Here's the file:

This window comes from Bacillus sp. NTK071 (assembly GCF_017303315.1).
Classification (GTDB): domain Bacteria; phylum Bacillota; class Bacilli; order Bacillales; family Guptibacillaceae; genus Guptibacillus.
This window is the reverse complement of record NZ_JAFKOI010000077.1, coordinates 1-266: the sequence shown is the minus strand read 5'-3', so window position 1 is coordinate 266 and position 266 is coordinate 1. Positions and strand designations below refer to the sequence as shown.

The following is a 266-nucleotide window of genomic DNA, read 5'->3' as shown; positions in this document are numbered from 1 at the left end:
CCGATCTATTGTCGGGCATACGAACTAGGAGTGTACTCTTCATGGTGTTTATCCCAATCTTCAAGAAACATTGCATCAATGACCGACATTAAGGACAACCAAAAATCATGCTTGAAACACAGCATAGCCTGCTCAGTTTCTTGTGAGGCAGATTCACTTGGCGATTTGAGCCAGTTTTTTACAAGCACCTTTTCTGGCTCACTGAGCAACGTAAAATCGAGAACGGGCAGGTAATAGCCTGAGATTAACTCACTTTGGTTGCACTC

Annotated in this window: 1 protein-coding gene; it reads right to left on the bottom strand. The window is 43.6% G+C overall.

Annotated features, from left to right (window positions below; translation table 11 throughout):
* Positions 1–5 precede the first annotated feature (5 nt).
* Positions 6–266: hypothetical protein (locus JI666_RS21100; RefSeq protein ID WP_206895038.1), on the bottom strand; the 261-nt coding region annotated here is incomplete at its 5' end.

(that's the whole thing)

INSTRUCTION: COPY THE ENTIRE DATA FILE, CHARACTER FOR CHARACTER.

This window comes from Bacillus sp. NTK071 (assembly GCF_017303315.1).
Classification (GTDB): domain Bacteria; phylum Bacillota; class Bacilli; order Bacillales; family Guptibacillaceae; genus Guptibacillus.
This window is the reverse complement of record NZ_JAFKOI010000077.1, coordinates 1-266: the sequence shown is the minus strand read 5'-3', so window position 1 is coordinate 266 and position 266 is coordinate 1. Positions and strand designations below refer to the sequence as shown.

The following is a 266-nucleotide window of genomic DNA, read 5'->3' as shown; positions in this document are numbered from 1 at the left end:
CCGATCTATTGTCGGGCATACGAACTAGGAGTGTACTCTTCATGGTGTTTATCCCAATCTTCAAGAAACATTGCATCAATGACCGACATTAAGGACAACCAAAAATCATGCTTGAAACACAGCATAGCCTGCTCAGTTTCTTGTGAGGCAGATTCACTTGGCGATTTGAGCCAGTTTTTTACAAGCACCTTTTCTGGCTCACTGAGCAACGTAAAATCGAGAACGGGCAGGTAATAGCCTGAGATTAACTCACTTTGGTTGCACTC

Annotated in this window: 1 protein-coding gene; it reads right to left on the bottom strand. The window is 43.6% G+C overall.

Annotated features, from left to right (window positions below; translation table 11 throughout):
* Positions 1–5 precede the first annotated feature (5 nt).
* Positions 6–266: hypothetical protein (locus JI666_RS21100; RefSeq protein ID WP_206895038.1), on the bottom strand; the 261-nt coding region annotated here is incomplete at its 5' end.